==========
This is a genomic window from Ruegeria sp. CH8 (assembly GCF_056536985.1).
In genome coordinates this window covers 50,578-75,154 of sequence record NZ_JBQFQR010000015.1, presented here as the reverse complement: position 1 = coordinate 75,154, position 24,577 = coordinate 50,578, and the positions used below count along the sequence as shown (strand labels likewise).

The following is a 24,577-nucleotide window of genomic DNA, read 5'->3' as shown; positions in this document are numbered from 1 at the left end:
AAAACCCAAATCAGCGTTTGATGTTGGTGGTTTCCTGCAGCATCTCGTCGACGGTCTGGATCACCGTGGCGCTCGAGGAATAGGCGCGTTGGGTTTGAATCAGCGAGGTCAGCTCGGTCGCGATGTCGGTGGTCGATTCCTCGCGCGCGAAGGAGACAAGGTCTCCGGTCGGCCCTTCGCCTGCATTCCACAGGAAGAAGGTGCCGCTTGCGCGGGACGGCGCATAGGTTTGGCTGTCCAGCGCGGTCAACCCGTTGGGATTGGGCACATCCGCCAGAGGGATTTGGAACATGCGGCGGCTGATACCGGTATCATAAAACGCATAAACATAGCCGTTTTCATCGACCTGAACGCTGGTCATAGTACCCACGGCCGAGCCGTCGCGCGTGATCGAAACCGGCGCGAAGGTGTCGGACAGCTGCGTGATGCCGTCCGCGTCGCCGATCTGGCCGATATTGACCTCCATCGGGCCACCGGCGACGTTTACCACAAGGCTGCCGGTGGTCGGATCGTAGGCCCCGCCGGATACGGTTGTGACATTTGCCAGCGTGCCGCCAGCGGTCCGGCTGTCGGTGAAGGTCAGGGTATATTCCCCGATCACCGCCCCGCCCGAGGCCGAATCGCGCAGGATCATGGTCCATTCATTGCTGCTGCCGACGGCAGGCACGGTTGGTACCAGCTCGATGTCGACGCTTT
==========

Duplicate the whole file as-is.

This is a genomic window from Ruegeria sp. CH8 (assembly GCF_056536985.1).
In genome coordinates this window covers 50,578-75,154 of sequence record NZ_JBQFQR010000015.1, presented here as the reverse complement: position 1 = coordinate 75,154, position 24,577 = coordinate 50,578, and the positions used below count along the sequence as shown (strand labels likewise).

The following is a 24,577-nucleotide window of genomic DNA, read 5'->3' as shown; positions in this document are numbered from 1 at the left end:
AAAACCCAAATCAGCGTTTGATGTTGGTGGTTTCCTGCAGCATCTCGTCGACGGTCTGGATCACCGTGGCGCTCGAGGAATAGGCGCGTTGGGTTTGAATCAGCGAGGTCAGCTCGGTCGCGATGTCGGTGGTCGATTCCTCGCGCGCGAAGGAGACAAGGTCTCCGGTCGGCCCTTCGCCTGCATTCCACAGGAAGAAGGTGCCGCTTGCGCGGGACGGCGCATAGGTTTGGCTGTCCAGCGCGGTCAACCCGTTGGGATTGGGCACATCCGCCAGAGGGATTTGGAACATGCGGCGGCTGATACCGGTATCATAAAACGCATAAACATAGCCGTTTTCATCGACCTGAACGCTGGTCATAGTACCCACGGCCGAGCCGTCGCGCGTGATCGAAACCGGCGCGAAGGTGTCGGACAGCTGCGTGATGCCGTCCGCGTCGCCGATCTGGCCGATATTGACCTCCATCGGGCCACCGGCGACGTTTACCACAAGGCTGCCGGTGGTCGGATCGTAGGCCCCGCCGGATACGGTTGTGACATTTGCCAGCGTGCCGCCAGCGGTCCGGCTGTCGGTGAAGGTCAGGGTATATTCCCCGATCACCGCCCCGCCCGAGGCCGAATCGCGCAGGATCATGGTCCATTCATTGCTGCTGCCGACGGCAGGCACGGTTGGTACCAGCTCGATGTCGACGCTTT